• Will the diamond industry see more of the same with the appointment of Bruce Cleaver as the new CEO of De Beers following the departure of Philippe Mellier, asks Charles Wyndham in his latest commentary on Mellier succeeded in 2014 when De Beers was the only division of Anglo American that met the mother-company's target of a 15% return on capital employed. "The only problem was that reaching that target nearly wiped out the whole industry, a sort of wonderful coup de grace.

  • De Beers Group CEO Philippe Mellier is stepping down after five years with the company and will be replaced by Bruce Cleaver with the new appointment taking effect on July 1. Philippe Mellier said: “As I committed at the outset in 2011, I envisaged a five year plan with the team and the Board to reset De Beers on its current path.

  • Deviating from his standard m.o., in his latest "Diamond Intelligence Briefing" Chaim Even-Zohar (CEZ) gives De Beers CEO Phillipe Mellier center stage by laying out his argumentation from his Dec. 8 address to Anglo American's top executives and shareholders about the current situation and future prospects of the diamond giant.

  • JCK's Rob Bates calls attention to some interesting comments made by De Beers CEO Philippe Mellier at Anglo American's December 8 "Investors Day", which included news of De Beers' parent company's radical restructuring plans. The main takeaway is Mellier's deflection of recent criticism.

  • When De Beers opened the search for a new CEO back in 2011, writes Financial Times, the company was recovering from the global financial crisis and was having to get to grips with the longer-lasting uncertainties caused by the end of its dominant position in supplying global diamonds, following regulatory moves against the company. Thus they set out to find someone that could offer a fresh perspective as the company sought to move forward - they wanted an 'outsider'.

  • Rob Bates of JCK takes an insightful look into the troubles that have plagued the diamond industry in the second half of 2015, and analyses the internal bickering that has resulted. Only a short time ago, De Beers was the crown jewel in the tarnished Anglo American crown, but now, at the end of 2015, the bottom has fallen out of the diamond business. De Beers’ second-half sales will likely come in at $1.2 billion–$1.3 billion, a 30-year low.

  • Monsieur Mellier did make the rather unfortunate error of saying that 2015 was going to be a bumper year, which only shows how deliciously misinformed he must have been from his cohorts of minions. Rapaport on the other hand has been in the diamond industry longer than most, he has certainly made more money from it than most. If ever there was someone who should be shouldering much of the blame for the appalling situation in which the diamond industry finds itself it is that selfsame charlatan, Rapaport. Whatever Mellier has or has not done, it ranks as a mere misdemeanor compared to the cy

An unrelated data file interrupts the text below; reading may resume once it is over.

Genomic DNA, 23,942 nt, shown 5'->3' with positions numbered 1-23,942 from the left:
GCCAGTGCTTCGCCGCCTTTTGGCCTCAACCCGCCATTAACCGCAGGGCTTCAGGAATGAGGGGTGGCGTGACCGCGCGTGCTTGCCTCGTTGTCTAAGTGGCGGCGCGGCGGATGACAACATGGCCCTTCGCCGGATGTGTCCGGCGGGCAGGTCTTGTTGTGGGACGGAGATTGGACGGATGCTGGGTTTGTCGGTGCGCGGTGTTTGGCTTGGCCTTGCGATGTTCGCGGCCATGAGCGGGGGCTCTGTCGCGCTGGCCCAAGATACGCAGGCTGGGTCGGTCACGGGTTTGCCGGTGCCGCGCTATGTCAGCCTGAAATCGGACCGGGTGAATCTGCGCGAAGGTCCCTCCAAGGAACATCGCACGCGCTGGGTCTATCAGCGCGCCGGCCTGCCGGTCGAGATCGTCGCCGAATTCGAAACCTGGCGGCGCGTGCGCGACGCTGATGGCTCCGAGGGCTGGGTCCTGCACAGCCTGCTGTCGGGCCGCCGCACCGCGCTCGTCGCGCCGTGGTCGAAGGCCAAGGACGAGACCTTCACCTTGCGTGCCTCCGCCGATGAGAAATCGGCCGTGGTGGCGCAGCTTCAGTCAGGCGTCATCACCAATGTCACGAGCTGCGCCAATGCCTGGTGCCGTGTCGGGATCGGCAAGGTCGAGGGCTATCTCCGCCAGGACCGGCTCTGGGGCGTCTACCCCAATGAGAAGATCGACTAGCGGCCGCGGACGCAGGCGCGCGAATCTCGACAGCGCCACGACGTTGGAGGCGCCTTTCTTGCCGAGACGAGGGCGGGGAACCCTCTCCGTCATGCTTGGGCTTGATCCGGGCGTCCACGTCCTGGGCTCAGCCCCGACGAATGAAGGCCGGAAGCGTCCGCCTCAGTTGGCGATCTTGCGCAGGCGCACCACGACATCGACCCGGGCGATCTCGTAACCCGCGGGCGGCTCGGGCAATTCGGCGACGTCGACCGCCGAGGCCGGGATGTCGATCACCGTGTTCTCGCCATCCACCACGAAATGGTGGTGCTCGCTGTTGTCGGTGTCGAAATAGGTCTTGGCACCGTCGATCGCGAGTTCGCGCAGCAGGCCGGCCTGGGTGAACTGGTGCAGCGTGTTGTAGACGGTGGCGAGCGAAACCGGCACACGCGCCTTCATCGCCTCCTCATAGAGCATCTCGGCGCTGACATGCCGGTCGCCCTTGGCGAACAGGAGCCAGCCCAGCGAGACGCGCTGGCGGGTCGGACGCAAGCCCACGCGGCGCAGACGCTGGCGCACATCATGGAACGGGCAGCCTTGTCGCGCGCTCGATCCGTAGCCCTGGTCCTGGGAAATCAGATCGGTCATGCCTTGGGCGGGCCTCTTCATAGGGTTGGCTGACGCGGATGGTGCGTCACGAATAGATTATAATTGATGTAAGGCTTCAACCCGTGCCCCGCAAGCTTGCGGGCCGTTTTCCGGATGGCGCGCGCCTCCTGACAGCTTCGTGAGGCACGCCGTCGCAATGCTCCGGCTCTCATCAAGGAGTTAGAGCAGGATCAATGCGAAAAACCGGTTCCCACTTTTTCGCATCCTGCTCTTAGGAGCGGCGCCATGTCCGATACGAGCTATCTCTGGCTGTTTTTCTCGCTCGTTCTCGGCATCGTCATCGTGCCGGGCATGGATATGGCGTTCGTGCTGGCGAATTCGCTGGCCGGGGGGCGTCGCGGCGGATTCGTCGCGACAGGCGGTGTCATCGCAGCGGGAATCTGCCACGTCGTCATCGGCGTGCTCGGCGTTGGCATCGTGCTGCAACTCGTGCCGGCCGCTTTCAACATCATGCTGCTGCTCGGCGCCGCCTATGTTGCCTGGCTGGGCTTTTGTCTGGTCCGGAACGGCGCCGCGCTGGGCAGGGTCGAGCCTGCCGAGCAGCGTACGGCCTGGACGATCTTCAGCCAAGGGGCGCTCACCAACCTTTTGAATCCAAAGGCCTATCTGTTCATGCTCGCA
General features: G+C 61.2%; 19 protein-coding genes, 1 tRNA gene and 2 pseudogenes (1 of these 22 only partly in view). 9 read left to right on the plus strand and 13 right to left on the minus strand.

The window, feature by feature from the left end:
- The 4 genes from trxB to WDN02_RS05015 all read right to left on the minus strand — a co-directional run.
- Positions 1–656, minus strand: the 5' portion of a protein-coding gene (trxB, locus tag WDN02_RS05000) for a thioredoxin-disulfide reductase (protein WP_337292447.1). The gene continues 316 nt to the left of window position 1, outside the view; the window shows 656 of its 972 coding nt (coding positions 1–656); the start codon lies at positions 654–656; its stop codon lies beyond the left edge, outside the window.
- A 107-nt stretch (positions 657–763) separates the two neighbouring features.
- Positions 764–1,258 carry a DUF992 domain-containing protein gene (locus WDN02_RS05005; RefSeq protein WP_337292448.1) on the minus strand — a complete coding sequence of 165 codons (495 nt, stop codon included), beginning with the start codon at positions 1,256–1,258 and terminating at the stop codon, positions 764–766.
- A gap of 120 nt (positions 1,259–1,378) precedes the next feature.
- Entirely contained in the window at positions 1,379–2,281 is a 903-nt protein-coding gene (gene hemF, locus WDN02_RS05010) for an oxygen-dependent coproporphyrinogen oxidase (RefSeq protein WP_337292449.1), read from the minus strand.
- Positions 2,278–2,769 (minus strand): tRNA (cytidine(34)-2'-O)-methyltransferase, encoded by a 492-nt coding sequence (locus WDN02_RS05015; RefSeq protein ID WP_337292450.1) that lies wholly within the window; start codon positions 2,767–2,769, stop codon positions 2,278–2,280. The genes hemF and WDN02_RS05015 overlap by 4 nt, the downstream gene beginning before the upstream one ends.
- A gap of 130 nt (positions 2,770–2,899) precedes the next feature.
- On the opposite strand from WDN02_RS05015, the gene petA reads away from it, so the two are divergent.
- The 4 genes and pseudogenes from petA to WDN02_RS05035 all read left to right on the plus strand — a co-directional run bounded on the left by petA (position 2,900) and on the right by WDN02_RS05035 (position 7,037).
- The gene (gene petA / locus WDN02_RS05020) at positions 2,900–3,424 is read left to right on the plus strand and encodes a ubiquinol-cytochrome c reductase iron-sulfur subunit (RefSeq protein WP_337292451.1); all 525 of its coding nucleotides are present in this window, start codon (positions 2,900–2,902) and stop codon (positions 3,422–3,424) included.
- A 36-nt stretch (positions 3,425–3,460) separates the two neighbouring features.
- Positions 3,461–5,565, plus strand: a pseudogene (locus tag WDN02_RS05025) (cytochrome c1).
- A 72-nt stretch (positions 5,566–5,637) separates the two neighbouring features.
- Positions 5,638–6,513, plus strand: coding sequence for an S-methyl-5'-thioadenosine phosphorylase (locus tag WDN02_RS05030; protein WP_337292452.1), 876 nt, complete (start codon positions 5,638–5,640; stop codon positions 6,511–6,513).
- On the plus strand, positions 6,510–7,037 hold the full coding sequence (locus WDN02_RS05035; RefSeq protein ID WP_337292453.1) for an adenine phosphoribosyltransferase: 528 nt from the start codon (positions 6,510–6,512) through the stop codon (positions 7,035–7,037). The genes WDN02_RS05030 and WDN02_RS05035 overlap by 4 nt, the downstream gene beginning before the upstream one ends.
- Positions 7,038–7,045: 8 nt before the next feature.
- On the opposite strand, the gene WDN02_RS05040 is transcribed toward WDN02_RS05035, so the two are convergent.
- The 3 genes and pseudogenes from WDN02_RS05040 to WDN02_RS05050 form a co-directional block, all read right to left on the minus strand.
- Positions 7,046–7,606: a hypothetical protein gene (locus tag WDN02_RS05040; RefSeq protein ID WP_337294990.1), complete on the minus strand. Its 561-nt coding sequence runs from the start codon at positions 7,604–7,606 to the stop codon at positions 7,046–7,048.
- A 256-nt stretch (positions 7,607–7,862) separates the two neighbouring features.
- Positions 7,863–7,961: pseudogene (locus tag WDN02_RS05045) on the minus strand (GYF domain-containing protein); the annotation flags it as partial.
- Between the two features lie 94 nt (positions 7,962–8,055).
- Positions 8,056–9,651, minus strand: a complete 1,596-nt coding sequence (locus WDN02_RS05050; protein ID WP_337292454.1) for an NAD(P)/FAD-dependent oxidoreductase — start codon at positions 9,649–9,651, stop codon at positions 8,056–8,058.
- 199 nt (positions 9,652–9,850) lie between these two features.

• During his speech at De Beers Insight session at the JCK show, De Beers Group CEO, Philippe Mellier reiterated the company’s strong belief in a bright, demand-driven future for the global diamond industry. Referring to conflicting media reports - De Beers saying demand is growing, while others claim demand for diamond jewelry has been experiencing a steep decline - Mellier said both visions are true.

  • JCK reports that apart from earlier reports today on reduced prices and smaller allocation at the latest sight, attendees said that CEO Philippe Mellier spoke with surprising passion at the regular sightholder dinner, acknowledging the problems that clients have been having for the past eight months. He stressed that De Beers was committed to the long-term health of the business and to forging strong relationships with its clients, which struck some attendees as a marked change from prior comments.

  • The world is running out of diamonds but the boss of De Beers, Philippe Mellier, doesn’t seem too bothered: after all, he knows a diamond is forever.

    Unlike gold or platinum, diamonds have only one significant use: as jewellery to adorn (mainly) women. Jewellery accounts for 99 per cent of the diamond market by value; and the rarer diamonds become, the more expensive they will get – at least that’s the theory.